Obesity :: Blocking an inter-generational cycle of obesity

Being exposed to high levels of nutrition before birth can influence the development of networks within the brain that regulate appetite to permanently set a pattern of appetite for life, according to researchers from the University of South Australia.

In addition to changing the way in which the brain develops, high levels of nutrition before birth stimulate the developing fat cells, making them more likely to increase in size, resulting in obese babies who stay obese throughout their lives.

How babies respond to nutrition from their mothers before birth and how the nutritional environment before birth impacts on health after birth has been the focus of a major research program being undertaken by UniSA’s Pro Vice Chancellor: Research and Innovation, Professor Caroline McMillen.

“Babies born with a high birth weight have an increased risk in later life of obesity and associated health risks including diabetes,” Prof McMillen said.

“More women are entering pregnancy with a high body mass index and a range of studies worldwide have shown that heavier mothers generally have heavier babies who grow up to be heavier adults with resultant health risks. There is currently a real concern that the programming of obesity from before birth will result in an inter-generational cycle of obesity,” Professor McMillen said.

What is clear and what hasn’t been dealt with effectively to this point is that obesity is established very early in life, according to postdoctoral research fellow, Beverly Muhlhausler from UniSA’s Early Origins of Adult Health laboratory.

“We need to stop infants from becoming obese in the first place,” Muhlhausler said.

“Understanding what happens early on can help to define the critical window in which to introduce an intervention that will block the obesity cycle. We know that window of opportunity is small and we know that we have to intervene very early in development to have a lasting effect.

“Evidence from our work suggests that the neural network, the pathway that regulates appetite and food choices in the brain, is more flexible or ‘plastic’ as it develops before birth and for a short time after birth but once the neural connection is set up, the appetite regulation pattern becomes permanently set,” Muhlhausler said.

The researchers believe that the same early setup applies to genes within the fat cells, which regulate how much fat is made in response to particular stimuli such as a meal or high glucose.

“Having an understanding of the response mechanisms that are set early in life will help us to intervene early in the neonatal period and potentially prevent childhood obesity,” Muhlhausler said.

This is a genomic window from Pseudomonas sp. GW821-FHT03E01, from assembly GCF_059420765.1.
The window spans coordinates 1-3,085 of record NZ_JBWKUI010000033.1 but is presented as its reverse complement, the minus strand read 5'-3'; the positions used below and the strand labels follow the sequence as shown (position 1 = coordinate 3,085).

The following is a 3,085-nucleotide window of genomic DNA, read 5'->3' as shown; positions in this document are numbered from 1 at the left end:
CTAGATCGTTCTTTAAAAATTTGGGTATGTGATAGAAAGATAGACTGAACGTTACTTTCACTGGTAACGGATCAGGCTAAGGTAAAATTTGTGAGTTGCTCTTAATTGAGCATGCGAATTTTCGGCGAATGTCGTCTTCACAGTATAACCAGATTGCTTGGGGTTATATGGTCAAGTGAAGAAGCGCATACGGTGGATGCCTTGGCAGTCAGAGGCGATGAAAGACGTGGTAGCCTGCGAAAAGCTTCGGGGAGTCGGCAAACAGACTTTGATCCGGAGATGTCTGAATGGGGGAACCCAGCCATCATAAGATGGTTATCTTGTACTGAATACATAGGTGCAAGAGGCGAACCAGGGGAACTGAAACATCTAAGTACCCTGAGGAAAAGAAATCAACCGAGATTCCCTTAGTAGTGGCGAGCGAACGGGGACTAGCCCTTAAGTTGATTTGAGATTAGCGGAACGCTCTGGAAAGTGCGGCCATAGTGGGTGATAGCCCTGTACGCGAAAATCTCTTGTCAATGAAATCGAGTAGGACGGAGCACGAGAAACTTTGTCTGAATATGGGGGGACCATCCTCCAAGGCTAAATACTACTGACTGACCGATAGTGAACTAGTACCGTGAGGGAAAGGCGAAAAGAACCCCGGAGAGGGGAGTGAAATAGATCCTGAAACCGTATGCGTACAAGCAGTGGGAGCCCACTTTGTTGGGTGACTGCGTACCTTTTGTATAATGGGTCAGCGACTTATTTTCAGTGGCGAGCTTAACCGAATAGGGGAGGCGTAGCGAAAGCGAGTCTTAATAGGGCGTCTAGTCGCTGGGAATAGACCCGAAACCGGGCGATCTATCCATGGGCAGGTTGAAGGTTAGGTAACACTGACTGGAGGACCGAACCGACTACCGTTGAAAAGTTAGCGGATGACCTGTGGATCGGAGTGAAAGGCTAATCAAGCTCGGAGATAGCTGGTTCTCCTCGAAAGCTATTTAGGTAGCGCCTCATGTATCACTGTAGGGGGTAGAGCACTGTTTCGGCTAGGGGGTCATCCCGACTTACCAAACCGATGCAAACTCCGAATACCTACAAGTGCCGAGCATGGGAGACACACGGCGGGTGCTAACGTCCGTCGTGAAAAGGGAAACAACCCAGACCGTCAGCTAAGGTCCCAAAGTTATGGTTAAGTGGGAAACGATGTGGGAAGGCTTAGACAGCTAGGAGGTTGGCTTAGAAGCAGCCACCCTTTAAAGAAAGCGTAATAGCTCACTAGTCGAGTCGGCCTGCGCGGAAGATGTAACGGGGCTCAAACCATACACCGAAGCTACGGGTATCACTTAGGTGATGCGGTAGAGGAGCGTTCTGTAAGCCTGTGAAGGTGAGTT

The research by Prof McMillen and Muhlhausler has been given a boost with funding from a National Health and Medical Research Council project grant to look at the early origins of obesity. Their research will focus on intervening to block the effects of over nutrition by administering a specific drug that can stop a particular gene inside fat cells from being over activated and producing too much fat tissue.

“We’ve shown that this gene is switched on too early in an environment of high nutrition. If we can block this gene early, we can cut the obesity rate in the offspring of obese mothers and the inter-generational cycle of obesity will be broken. Understanding the response mechanisms that are set up early in life will help us to move forward,” Muhlhausler said.

“While we know that over nutrition before birth makes obesity harder to reverse, watching too much television, lack of exercise and eating junk food will still make people fat. Healthy food choices and moderate activity levels are very important for everyone, regardless of their beginnings.”

Researchers in the Early Origins of Adult Health laboratory, based within UniSA’s Sansom Institute, have won three National Health and Medical Research Council (NHMRC) project grants worth more than $1 million to look at how events before birth (changes in nutrition around conception, and too much or not enough nutrition) can have an impact on adult health.

In addition to the early origins of obesity, Prof McMillen is conducting studies with National Heart Foundation Research Fellow Dr Janna Morrison on how the heart functions in low birth weight babies (less than 2.5 kilograms) and why small babies have a twofold risk of developing cardiovascular disease when compared with normal birth weight babies.

Dr Morrison is also undertaking research with Dr Giuseppe Posterino on under nutrition caused by dieting around the time of conception, which causes changes in development before birth that could be related to changes in adult health.

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